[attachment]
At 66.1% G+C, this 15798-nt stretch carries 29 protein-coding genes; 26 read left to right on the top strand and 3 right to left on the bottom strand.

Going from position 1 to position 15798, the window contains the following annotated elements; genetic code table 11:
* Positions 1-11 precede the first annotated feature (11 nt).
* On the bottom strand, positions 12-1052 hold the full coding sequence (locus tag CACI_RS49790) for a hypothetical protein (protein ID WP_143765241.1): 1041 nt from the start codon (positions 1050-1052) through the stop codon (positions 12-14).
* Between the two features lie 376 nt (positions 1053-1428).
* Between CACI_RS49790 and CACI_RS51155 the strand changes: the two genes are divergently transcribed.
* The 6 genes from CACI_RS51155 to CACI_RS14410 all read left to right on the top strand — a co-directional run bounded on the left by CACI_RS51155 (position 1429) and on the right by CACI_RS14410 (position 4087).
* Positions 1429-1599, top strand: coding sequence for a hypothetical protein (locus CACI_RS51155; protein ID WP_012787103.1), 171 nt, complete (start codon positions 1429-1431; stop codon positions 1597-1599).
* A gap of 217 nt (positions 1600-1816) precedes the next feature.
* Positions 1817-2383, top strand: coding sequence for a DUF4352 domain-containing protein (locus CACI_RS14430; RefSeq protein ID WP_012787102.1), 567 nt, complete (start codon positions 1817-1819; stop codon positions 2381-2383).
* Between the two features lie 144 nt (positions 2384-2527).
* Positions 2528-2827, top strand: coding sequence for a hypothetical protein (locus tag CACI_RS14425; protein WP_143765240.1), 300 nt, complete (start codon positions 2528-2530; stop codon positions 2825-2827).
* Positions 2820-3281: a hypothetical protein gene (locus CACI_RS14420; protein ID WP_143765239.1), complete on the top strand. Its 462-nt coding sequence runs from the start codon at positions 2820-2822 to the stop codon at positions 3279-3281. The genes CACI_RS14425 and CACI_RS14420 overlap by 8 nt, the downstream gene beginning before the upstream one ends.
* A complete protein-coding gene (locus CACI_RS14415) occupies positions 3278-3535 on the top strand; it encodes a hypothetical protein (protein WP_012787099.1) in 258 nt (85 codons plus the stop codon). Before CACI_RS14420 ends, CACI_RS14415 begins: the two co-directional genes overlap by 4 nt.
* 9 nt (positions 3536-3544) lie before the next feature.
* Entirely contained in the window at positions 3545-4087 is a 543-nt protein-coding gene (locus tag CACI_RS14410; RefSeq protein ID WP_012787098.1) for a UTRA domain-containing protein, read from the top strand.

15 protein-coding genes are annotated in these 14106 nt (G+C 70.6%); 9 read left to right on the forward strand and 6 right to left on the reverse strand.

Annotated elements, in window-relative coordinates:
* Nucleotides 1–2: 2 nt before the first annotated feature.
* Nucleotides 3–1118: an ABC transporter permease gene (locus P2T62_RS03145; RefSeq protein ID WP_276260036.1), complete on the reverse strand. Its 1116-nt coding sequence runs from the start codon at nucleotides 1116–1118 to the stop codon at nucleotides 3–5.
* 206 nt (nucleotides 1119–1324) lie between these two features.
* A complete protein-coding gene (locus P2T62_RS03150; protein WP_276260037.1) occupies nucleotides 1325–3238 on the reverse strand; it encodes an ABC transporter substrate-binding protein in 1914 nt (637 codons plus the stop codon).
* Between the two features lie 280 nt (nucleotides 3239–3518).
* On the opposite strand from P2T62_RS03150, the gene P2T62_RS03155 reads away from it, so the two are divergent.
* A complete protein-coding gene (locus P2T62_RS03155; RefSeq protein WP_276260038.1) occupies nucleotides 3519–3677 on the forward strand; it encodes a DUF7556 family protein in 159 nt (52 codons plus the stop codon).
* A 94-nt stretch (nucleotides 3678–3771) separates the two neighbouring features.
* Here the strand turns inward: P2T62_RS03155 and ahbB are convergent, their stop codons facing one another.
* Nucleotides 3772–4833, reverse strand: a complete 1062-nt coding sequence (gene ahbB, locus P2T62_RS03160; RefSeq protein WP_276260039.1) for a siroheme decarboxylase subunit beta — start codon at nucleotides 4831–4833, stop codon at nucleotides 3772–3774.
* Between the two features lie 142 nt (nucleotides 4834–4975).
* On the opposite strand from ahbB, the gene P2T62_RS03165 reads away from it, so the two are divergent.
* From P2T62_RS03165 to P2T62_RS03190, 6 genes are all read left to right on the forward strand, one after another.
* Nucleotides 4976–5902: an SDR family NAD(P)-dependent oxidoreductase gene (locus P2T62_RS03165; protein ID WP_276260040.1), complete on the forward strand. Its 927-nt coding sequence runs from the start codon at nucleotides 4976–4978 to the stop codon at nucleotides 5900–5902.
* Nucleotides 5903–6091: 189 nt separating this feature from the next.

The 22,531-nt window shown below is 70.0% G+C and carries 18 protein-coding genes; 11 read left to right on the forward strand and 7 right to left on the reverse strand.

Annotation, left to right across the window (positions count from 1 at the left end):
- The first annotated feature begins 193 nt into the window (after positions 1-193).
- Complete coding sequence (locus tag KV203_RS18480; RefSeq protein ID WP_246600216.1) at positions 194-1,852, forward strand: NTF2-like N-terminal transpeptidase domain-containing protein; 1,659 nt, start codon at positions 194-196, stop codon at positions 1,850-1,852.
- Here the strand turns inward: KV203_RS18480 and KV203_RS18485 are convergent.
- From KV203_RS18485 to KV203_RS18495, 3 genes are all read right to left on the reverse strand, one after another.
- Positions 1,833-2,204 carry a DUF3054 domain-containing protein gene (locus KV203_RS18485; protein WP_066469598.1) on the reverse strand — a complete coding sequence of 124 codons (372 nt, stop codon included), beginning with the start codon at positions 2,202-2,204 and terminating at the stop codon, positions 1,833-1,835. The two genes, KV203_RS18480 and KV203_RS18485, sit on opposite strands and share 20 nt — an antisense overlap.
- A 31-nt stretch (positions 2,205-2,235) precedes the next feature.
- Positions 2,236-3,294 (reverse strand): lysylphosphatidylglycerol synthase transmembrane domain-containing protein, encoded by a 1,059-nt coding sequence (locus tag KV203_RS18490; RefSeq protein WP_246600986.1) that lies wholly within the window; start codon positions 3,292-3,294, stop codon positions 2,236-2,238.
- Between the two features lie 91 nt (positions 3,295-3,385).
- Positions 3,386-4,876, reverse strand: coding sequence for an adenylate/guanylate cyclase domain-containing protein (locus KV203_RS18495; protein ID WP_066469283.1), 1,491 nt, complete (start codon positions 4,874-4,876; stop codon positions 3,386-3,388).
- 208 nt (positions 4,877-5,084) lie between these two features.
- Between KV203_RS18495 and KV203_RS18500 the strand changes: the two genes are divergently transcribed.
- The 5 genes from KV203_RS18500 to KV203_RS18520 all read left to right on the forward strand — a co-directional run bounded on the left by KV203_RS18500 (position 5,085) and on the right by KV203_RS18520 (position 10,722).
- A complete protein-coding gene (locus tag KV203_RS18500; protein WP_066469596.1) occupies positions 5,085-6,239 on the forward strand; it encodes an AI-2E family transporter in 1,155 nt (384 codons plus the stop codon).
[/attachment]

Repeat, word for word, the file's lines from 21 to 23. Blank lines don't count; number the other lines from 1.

* 206 nt (nucleotides 1119–1324) lie between these two features.
* A complete protein-coding gene (locus P2T62_RS03150; protein WP_276260037.1) occupies nucleotides 1325–3238 on the reverse strand; it encodes an ABC transporter substrate-binding protein in 1914 nt (637 codons plus the stop codon).
* Between the two features lie 280 nt (nucleotides 3239–3518).